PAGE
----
Connect Excel to a database in Azure SQL Database or Azure SQL Managed Instance, and create a report
APPLIES TO: Azure SQL Database Azure SQL Managed Instance
You can connect Excel to a database and then import data and create tables and charts based on values in the database. In this tutorial you will set up the connection between Excel and a database table, save the file that stores data and the connection information for Excel, and then create a pivot chart from the database values.
You'll need to create a database before you get started. If you don't have one, see Create a database in Azure SQL Database and Create server-level IP firewall to get a database with sample data up and running in a few minutes.
In this article, you'll import sample data into Excel from that article, but you can follow similar steps with your own data.
You'll also need a copy of Excel. This article uses Microsoft Excel 2016.
Connect Excel and load data
To connect Excel to a database in SQL Database, open Excel and then create a new workbook or open an existing Excel workbook.
In the menu bar at the top of the page, select the Data tab, select Get Data, select From Azure, and then select From Azure SQL Database.
In the SQL Server database dialog box, type the Server name you want to connect to in the form <servername>.database.windows.net. For example, msftestserver.database.windows.net. Optionally, enter in the name of your database. Select OK to open the credentials window.
In the SQL Server database dialog box, select Database on the left side, and then enter in your User Name and Password for the server you want to connect to. Select Connect to open the Navigator.
Depending on your network environment, you may not be able to connect or you may lose the connection if the server doesn't allow traffic from your client IP address. Go to the Azure portal, click SQL servers, click your server, click firewall under settings and add your client IP address. See How to configure firewall settings for details.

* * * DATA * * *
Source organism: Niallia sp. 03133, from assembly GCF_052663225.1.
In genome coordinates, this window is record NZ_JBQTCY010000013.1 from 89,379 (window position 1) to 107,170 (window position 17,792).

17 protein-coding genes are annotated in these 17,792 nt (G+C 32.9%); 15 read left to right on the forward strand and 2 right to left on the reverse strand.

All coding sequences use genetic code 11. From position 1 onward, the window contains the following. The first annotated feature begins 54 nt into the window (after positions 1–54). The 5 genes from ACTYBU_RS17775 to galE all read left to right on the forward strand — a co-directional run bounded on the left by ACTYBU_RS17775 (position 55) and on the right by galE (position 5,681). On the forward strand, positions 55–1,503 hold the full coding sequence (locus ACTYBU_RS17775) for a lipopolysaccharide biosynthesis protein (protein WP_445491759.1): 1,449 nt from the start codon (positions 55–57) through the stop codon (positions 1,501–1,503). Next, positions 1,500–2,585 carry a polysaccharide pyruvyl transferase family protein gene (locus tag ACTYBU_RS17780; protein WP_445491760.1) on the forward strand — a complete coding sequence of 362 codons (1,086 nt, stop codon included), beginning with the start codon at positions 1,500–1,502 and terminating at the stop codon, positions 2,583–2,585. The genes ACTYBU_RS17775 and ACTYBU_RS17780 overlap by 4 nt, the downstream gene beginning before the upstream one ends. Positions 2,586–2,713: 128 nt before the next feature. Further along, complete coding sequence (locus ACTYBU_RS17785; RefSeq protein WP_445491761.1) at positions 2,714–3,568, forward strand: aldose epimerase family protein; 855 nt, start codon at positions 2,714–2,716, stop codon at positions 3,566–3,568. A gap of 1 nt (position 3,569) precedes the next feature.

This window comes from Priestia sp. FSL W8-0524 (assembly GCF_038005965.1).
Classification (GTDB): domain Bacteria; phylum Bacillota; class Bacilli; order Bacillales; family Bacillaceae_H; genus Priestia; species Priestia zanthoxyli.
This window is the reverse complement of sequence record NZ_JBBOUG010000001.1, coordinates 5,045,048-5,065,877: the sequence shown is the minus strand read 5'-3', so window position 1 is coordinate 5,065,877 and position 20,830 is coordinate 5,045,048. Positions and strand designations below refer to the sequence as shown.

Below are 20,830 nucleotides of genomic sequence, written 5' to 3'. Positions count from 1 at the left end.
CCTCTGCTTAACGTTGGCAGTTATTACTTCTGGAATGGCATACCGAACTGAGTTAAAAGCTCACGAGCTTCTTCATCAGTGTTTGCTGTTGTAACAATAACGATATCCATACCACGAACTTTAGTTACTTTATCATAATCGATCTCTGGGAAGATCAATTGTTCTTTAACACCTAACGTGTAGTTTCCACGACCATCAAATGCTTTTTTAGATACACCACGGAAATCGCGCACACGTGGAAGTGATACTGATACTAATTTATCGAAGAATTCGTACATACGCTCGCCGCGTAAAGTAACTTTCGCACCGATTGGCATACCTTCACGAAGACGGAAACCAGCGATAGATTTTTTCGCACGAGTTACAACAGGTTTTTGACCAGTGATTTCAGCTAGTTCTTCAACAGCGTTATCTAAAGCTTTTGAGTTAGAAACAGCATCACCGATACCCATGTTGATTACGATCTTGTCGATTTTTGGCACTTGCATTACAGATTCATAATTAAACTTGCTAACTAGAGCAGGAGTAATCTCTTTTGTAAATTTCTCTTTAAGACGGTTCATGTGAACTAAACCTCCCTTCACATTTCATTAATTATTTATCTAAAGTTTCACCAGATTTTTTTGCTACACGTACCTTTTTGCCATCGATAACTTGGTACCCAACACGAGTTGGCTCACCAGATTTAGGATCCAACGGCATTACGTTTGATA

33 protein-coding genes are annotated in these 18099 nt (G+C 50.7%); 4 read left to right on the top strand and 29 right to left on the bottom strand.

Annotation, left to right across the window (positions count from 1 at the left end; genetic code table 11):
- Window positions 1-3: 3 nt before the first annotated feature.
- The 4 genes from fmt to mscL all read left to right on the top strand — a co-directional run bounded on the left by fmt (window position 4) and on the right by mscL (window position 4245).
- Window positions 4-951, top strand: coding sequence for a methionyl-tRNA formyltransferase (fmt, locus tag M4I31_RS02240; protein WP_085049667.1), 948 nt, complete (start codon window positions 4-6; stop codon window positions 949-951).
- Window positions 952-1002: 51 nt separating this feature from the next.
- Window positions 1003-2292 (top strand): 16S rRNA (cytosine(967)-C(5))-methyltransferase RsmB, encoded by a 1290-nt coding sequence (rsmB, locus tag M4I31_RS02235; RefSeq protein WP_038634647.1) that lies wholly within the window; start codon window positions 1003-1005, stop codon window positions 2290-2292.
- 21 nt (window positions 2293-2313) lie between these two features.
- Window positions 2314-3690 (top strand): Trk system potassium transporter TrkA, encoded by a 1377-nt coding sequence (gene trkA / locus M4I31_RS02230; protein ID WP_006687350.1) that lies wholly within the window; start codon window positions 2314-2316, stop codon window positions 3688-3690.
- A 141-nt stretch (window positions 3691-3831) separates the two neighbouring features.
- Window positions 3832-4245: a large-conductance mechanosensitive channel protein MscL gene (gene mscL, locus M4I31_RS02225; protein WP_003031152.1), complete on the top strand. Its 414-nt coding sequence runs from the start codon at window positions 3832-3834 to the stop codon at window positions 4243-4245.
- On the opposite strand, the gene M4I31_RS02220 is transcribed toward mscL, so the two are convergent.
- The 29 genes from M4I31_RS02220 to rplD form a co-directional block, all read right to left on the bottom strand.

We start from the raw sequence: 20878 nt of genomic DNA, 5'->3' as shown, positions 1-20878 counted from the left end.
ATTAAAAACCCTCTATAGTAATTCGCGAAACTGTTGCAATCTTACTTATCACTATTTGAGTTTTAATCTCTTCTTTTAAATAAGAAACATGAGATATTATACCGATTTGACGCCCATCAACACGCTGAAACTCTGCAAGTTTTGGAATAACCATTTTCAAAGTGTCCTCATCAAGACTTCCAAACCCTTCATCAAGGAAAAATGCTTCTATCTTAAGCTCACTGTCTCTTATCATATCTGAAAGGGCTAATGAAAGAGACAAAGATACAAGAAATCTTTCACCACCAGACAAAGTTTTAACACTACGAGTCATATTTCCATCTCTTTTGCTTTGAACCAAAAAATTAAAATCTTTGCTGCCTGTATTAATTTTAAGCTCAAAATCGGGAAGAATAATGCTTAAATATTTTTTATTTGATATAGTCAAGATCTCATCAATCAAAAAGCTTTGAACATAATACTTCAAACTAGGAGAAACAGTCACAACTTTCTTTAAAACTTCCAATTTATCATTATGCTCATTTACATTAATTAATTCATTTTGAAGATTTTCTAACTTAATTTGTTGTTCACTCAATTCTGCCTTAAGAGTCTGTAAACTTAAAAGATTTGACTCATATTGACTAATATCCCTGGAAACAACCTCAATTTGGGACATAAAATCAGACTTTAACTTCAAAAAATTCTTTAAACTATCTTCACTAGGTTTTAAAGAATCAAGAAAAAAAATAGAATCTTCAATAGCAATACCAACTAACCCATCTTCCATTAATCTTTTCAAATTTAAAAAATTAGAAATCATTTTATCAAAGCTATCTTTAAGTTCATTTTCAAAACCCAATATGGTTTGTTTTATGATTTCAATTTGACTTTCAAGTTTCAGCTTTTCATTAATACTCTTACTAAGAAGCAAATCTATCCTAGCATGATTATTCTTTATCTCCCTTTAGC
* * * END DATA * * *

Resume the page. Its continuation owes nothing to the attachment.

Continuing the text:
In the Navigator, select the database you want to work with from the list, select the tables or views you want to work with (we chose vGetAllCategories), and then select Load to move the data from your database to your Excel spreadsheet.
Import the data into Excel and create a pivot chart
Now that you've established the connection, you have several different options with how to load the data. For example, the following steps create a pivot chart based on the data found in your database in SQL Database.
Follow the steps in the previous section, but this time, instead of selecting Load, select Load to from the Load drop-down.
Next, select how you want to view this data in your workbook. We chose PivotChart. You can also choose to create a New worksheet or to Add this data to a Data Model. For more information on Data Models, see Create a data model in Excel.
The worksheet now has an empty pivot table and chart.
Under PivotTable Fields, select all the check-boxes for the fields you want to view.
If you want to connect other Excel workbooks and worksheets to the database, select the Data tab, and select Recent Sources to launch the Recent Sources dialog box. From there, choose the connection you created from the list, and then click Open.
Create a permanent connection using .odc file
To save the connection details permanently, you can create an .odc file and make this connection a selectable option within the Existing Connections dialog box.
In the menu bar at the top of the page, select the Data tab, and then select Existing Connections to launch the Existing Connections dialog box.
Select Browse for more to open the Select Data Source dialog box.
Select the +NewSqlServerConnection.odc file and then select Open to open the Data Connection Wizard.
In the Data Connection Wizard, type in your server name and your SQL Database credentials. Select Next.
Select the database that contains your data from the drop-down.
Select the table or view you're interested in. We chose vGetAllCategories.
Select the location of your file, the File Name, and the Friendly Name in the next screen of the Data Connection Wizard. You can also choose to save the password in the file, though this can potentially expose your data to unwanted access. Select Finish when ready.
Select how you want to import your data. We chose to do a PivotTable. You can also modify the properties of the connection by select Properties. Select OK when ready. If you did not choose to save the password with the file, then you will be prompted to enter your credentials.
Verify that your new connection has been saved by expanding the Data tab, and selecting Existing Connections.
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